...heading towards you. Now. I'mlike Burl. I'm a big city guy. Okay, I've lived in New York, I lived in Washington DC, I lived in San Francisco and Ilived in La I don't want to live in Boisy. And when HP alsobought a compact, they wanted me to move to Houston. I don't wantto move to Texas. It's just for me. I didn't want to.And so, while before I said I was flexible and I moved around,yes, but it doesn't mean I'm going to move anywhere just for a job. I'm going to do, you know, what I think is right for meand it's the same thing with zero. You know if they you know theirformer headquarters and where we saw a lot of people is in Rochester.I'm not moving to Rochester. That's not my Gig. So I think,you know, you have to you have to really decide what's important to you. And nothing against Rochester or Boisy. They're both beautiful communities, but youknow, I don't have kids, I don't have a family. You knowI have a husband, you know. So I want to r city andgain night life and I want to be able to enjoy what a big cityhas to offer, and that's for me. I had to make that decision.The question underneath it for me and I'd love to hear your thoughts onit because I do a lot of coaching to young folks and one of themost common questions that I get is how do you advocate for yourself successfully andeffectively? And it sounds like, yes, I'm sure you're doing great work andI'm sure you know the offers kept coming, whether it was to moveto Boise or to move to Houston or to move to la or wherever itmay be in to take this job or that job. But clearly there's alsoan element of your ability to effectively, you know, and I don't meanthis in a derogatory or negative way, but position yourself within the context ofthe corporate bureaucracy. What lessons do you have to do that? Because Ican tell you so many, so many people feel they've just been ingrained andunfortunately a lot of the times it happens with women, where they're just notcomfortable advocating for their selves because because they feel like they might be judged.They might be. And meanwhile, my experiences in this you know, everybody'sdifferent, but my experiences that men often are much more confident, you know, telling people that they're qualified for something...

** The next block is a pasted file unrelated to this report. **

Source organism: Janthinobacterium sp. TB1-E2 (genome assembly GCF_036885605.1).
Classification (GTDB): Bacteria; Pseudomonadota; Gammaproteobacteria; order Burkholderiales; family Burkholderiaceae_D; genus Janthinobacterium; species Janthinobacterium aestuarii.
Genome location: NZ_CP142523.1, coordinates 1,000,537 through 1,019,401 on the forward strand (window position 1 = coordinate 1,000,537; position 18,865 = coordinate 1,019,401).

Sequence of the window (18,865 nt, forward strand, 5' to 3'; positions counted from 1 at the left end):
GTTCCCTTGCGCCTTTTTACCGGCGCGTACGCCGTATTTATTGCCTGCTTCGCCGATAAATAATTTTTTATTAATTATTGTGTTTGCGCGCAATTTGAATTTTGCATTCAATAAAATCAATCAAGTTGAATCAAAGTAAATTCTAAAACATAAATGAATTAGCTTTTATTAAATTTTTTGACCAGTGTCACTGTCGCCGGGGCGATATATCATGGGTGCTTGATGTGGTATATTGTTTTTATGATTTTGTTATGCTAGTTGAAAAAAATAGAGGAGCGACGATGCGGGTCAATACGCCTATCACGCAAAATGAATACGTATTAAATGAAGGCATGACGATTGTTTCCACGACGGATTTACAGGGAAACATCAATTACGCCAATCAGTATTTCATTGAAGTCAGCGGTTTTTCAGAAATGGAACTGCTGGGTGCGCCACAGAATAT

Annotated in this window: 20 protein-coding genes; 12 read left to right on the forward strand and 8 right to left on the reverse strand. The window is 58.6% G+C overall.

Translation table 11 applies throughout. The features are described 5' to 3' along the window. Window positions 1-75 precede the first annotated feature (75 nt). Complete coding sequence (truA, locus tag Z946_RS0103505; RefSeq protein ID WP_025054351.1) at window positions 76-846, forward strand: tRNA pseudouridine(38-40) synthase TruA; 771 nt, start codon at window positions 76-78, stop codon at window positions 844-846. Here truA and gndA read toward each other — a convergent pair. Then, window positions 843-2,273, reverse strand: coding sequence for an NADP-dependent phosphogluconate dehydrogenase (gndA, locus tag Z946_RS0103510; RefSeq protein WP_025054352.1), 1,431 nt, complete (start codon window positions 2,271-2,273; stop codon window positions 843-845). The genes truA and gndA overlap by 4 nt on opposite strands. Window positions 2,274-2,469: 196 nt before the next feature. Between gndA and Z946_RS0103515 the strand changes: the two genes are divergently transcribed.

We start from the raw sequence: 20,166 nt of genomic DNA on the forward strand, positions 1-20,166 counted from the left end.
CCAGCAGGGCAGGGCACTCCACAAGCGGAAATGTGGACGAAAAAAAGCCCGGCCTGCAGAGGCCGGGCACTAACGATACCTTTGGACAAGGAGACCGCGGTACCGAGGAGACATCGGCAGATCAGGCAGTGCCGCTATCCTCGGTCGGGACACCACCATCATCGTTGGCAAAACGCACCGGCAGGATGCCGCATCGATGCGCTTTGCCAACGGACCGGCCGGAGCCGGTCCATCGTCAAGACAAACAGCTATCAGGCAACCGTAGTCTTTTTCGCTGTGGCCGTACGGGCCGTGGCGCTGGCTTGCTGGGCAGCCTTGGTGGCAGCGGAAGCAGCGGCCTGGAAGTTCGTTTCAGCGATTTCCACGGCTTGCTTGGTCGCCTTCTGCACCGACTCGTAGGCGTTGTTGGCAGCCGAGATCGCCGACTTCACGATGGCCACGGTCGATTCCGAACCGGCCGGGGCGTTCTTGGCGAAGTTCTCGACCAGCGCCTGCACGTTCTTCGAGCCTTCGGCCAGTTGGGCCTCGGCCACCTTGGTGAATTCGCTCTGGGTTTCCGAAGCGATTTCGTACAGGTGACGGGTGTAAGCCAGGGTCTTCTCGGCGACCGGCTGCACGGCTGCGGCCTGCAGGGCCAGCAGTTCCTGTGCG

...they may not be qualified for really. So it's previous. President, but the point as what lessons you have, because there's there's an art to describing your accomplishments in a way that doesn'tmake people dislike you but still asserts the reality of those accomplishments in a waythat can propel your career. So that's a that's a long winded question,but what are your thoughts on that? No, it's a great question.I you know, I learned a lesson early. You know, it's likewhen you're a kid, you've learned so much and when you're new and yourcareer. So I was like probably two, two twenty three. I remember sittingdown with my boss and we were doing like our annual review and hesaid to me something very interesting. He said, I heard you did suchand such. It was something that I did that was good. I can'tremember what it was. It was so long ago ready. I remember I'msaying this to me and I said, Oh, yeah, I did that. He knows. How can you tell me? I don't like, Idon't know. I literally said to them, I don't want to like, youknow, look like I'm bragging. And he said to me something thatstuck with me to this day. Said, you know, if you're doing somethinggood, I'm not a mind reader. As your boss, I need youto actually tell me, and not only to give you credit, whichwill do, but also that we can learn as a company and maybe wecan replicate in other places. So it just was, I remember, likehivy with a ton of bricks. I was like, you know what,he's right. You know, I've gotta be able to communicate when things areworking well. Now to your point, you don't want it to be allabout you and sometimes that does set people off. So by sometimes by talkingabout an accomplishment but also talking about the people that were on the team andreally helped you, it comes across so much better. So I think you'vegot to also pick your battles right, so you can't like, you know, every five minutes, look what I did, look what I did,look what I did. But when something is significant, it's important to communicateit and make sure that the right people know that you're making things happen andyou're getting result with other people that are on the team. I think that'sgreat advice and clearly it's something you became.